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Published: Monday, December 18, 2017 @ 3:16 PM
LACEY, Wash. — City leaders in Lakewood, South Sound residents and members of the media had warned that the Point Defiance Bypass route, on which numerous people were killed or injured when an Amtrak Cascades passenger train derailed Monday near Lacey, could lead to fatal accidents and traffic disruptions.
Amtrak Cascades Train 501 derailed Monday morning during its inaugural run on the Point Defiance Bypass route. The train left the tracks on an Interstate 5 overpass in Pierce County, slamming into cars and throwing passengers and crew members. Authorities confirmed that multiple people were killed, but they declined to say how many by early Monday afternoon.
The editorial board of The News Tribune in Tacoma questioned in 2013 whether the new line, which shaved about 10 minutes off the Seattle-to-Portland route, was worth the threat to public safety.
“A train accident on tracks near I-5 easily could create backups stretching miles in both directions,” the editorial board wrote. “Is making the train ride to Portland 10 minutes quicker worth the threat to public safety and all the disruption it will create for thousands of drivers? Is the state really that desperate for federal rail funds?”
The new high-speed route takes trains inland and runs parallel to Interstate 5 through Tacoma, Lakewood, Joint Base Lewis-McChord and Dupont, separating passenger trains from freight trains that continue to use a waterfront route. It’s the same route that Sound Transit uses for its Sounder commuter train, but that is not a high-speed train.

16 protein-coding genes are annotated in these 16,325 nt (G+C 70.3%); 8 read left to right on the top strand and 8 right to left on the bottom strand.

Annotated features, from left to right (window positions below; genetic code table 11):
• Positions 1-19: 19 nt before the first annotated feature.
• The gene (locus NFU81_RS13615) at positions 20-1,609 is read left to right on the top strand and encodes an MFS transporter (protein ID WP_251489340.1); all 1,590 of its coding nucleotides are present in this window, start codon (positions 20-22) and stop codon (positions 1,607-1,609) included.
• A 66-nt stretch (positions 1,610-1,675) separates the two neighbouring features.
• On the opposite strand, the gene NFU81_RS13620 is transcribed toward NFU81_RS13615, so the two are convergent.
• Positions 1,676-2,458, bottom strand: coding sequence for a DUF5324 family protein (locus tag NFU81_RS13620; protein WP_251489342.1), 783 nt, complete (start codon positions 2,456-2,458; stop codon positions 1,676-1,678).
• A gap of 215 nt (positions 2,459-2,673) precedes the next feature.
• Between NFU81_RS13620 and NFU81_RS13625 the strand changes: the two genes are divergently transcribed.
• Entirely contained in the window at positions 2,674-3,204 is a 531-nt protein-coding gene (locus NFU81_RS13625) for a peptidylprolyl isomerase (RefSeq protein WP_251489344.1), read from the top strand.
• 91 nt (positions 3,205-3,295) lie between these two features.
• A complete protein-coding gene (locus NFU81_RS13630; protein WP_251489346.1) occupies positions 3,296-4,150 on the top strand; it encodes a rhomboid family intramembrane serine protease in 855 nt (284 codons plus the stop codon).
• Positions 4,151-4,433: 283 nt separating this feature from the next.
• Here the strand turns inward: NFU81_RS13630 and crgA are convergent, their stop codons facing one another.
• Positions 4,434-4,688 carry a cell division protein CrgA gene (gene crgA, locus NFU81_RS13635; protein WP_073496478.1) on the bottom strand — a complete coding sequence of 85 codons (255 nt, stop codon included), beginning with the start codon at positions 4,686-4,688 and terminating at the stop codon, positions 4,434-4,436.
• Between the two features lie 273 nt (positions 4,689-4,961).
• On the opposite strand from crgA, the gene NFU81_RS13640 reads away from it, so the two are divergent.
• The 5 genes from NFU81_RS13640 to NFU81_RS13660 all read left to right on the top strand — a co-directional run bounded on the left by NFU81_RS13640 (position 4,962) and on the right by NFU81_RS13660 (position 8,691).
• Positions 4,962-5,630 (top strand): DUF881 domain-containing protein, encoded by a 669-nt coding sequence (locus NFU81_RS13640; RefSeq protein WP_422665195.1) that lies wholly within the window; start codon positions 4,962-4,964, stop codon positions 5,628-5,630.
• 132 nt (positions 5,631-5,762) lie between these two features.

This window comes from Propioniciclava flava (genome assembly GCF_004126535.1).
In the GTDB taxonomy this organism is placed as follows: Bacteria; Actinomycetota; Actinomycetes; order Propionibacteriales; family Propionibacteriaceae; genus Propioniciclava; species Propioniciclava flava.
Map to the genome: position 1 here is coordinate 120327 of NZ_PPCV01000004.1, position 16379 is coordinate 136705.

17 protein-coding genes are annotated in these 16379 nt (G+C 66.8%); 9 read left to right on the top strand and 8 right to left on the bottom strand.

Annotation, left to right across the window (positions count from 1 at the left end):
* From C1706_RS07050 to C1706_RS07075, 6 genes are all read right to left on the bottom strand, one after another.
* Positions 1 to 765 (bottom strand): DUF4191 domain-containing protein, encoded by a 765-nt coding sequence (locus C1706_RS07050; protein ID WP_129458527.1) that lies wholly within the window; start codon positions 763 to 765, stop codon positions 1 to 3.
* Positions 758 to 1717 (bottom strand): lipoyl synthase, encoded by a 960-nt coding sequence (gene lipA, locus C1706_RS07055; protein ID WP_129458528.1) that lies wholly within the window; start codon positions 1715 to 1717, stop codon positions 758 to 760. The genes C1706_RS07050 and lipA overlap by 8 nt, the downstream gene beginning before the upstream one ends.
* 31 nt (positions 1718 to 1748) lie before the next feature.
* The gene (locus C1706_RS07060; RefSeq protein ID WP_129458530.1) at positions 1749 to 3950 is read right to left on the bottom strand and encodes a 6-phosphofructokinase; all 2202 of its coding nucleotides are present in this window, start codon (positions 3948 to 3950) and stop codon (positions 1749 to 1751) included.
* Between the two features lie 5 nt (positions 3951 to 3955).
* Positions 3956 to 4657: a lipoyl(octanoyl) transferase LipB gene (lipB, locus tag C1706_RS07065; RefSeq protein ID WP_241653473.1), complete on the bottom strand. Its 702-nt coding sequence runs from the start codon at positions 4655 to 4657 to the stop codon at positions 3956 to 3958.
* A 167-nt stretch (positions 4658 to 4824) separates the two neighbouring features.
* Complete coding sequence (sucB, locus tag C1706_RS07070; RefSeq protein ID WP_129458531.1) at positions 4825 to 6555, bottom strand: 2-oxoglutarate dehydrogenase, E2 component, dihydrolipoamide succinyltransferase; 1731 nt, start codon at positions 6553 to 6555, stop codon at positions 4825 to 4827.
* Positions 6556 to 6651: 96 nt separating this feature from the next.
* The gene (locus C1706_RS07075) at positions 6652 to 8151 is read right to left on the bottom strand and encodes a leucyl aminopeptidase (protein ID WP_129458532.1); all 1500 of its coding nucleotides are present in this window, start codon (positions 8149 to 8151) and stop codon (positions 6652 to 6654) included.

The News Tribune was not alone in its fear of what could happen.
The city of Lakewood sued Amtrak to stop the rerouting, and Lakewood Mayor Don Anderson and some residents in the area have long voiced their concerns about the danger.
At a city meeting on Dec. 5, Anderson said he believed the trains were too close to traffic and pedestrians.
“Come back when there is that accident, and try to justify not putting in those safety enhancements, or you can go back now and advocate for the money to do it, because this project was never needed and endangers our citizens,” Anderson said at the city meeting.
Published: Thursday, January 18, 2018 @ 10:17 PM
UNIONTOWN, Pa. — Police arrested a woman after they say she exposed her baby to fentanyl.
But she told investigators that's not the drug she thought she was using.
The baby had to be flown to Children's Hospital from Uniontown.
Crystal Cumberland is in jail and facing charges including aggravated assault and endangering the welfare of a child.
According to Pennsylvania State Police in Fayette County, in November, the baby girl had to be given several doses of Narcan to revive her.
Published: Thursday, January 18, 2018 @ 5:39 PM
INDIANAPOLIS — After getting calls about mothers leaving their kids in freezing temperatures, police are warning parents not to leave their children in their vehicles.
A mother left her two young children in a car as she spoke with friends for more than 45 minutes, according to WXIN.
Indianapolis Metropolitan police officer Stephen Jones found an 11-year-old girl clutching her 2-year-old brother inside a Toyota Corolla around 8:30 p.m. Tuesday at Castleton Square Mall. The outside temperature was 8 degrees at the time, according to WXIN.